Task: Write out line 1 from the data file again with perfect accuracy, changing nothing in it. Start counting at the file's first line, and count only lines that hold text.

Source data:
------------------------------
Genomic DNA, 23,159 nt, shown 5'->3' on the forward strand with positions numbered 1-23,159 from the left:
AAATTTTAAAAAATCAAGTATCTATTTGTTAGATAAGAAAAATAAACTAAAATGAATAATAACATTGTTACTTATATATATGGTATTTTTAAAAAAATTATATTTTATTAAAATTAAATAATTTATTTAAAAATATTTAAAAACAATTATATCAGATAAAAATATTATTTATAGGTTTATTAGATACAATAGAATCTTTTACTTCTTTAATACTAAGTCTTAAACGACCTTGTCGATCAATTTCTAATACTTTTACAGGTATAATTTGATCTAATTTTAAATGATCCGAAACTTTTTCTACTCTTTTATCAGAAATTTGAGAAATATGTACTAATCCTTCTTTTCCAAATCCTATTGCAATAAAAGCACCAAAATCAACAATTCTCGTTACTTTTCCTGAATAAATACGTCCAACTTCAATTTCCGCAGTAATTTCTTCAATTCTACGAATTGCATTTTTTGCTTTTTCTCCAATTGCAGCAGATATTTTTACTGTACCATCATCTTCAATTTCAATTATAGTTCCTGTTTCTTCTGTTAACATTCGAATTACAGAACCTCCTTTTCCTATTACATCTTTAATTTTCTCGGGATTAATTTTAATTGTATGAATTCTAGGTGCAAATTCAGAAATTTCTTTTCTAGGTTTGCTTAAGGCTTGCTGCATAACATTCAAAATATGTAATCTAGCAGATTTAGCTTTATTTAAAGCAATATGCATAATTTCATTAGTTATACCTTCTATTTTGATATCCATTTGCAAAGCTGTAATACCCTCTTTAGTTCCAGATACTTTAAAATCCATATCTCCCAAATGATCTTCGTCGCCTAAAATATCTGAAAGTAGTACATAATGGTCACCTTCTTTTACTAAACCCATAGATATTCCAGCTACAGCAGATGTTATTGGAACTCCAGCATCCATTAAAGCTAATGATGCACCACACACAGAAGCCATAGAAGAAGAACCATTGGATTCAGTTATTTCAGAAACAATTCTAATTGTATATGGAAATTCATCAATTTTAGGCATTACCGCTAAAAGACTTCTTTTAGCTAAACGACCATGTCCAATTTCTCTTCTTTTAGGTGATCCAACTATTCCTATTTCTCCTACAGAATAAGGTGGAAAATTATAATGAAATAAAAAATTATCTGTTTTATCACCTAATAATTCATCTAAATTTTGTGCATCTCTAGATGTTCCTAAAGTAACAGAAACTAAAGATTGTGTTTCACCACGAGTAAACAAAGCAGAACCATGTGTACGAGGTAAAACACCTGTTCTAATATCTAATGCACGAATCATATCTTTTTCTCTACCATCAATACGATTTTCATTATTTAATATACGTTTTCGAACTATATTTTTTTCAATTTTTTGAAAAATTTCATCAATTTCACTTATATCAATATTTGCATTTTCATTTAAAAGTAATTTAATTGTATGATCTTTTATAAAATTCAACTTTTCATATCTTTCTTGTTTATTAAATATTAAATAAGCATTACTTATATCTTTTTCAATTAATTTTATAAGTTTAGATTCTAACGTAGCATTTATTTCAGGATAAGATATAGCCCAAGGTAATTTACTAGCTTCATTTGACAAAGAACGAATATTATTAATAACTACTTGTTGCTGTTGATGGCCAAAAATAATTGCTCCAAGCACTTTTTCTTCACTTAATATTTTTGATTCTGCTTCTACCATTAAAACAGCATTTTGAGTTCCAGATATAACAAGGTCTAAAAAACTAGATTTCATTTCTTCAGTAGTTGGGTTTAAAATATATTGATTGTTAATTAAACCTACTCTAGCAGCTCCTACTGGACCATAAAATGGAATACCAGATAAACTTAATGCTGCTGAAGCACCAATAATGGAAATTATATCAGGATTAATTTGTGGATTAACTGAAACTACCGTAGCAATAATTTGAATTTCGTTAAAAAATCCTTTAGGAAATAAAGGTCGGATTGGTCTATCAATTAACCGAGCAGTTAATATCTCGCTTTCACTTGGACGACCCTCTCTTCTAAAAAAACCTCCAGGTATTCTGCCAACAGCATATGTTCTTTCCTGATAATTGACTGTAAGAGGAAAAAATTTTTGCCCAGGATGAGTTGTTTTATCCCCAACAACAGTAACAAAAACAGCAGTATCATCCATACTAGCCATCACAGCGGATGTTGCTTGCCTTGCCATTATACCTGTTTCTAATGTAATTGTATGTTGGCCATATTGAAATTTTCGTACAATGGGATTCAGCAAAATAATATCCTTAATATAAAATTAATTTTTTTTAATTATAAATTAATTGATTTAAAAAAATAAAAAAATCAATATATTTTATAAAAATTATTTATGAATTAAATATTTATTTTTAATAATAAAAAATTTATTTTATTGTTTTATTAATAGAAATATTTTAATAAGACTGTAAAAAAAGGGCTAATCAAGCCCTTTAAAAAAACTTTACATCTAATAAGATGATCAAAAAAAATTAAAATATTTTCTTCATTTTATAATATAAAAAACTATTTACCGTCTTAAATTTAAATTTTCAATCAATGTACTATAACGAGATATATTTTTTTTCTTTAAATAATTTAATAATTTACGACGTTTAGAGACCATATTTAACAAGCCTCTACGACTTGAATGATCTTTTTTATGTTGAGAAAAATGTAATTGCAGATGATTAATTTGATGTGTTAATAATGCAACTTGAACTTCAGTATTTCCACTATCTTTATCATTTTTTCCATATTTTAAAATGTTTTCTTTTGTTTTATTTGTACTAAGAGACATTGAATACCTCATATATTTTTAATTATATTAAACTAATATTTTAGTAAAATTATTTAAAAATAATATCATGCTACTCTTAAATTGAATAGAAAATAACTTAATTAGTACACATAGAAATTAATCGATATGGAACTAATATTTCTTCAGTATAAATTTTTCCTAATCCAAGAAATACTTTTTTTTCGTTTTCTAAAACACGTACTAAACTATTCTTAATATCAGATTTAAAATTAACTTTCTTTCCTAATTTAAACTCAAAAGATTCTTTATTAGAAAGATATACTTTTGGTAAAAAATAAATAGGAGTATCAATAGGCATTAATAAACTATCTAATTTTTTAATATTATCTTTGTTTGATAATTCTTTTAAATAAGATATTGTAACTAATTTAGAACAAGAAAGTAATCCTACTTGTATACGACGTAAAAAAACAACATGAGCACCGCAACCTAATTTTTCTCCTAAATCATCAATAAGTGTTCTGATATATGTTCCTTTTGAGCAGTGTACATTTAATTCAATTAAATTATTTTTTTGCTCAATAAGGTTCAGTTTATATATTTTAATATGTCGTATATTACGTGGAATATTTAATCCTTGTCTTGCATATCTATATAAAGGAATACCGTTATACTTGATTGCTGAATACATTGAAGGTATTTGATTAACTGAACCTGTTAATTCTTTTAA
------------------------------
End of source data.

Genomic DNA, 23,159 nt, shown 5'->3' on the forward strand with positions numbered 1-23,159 from the left: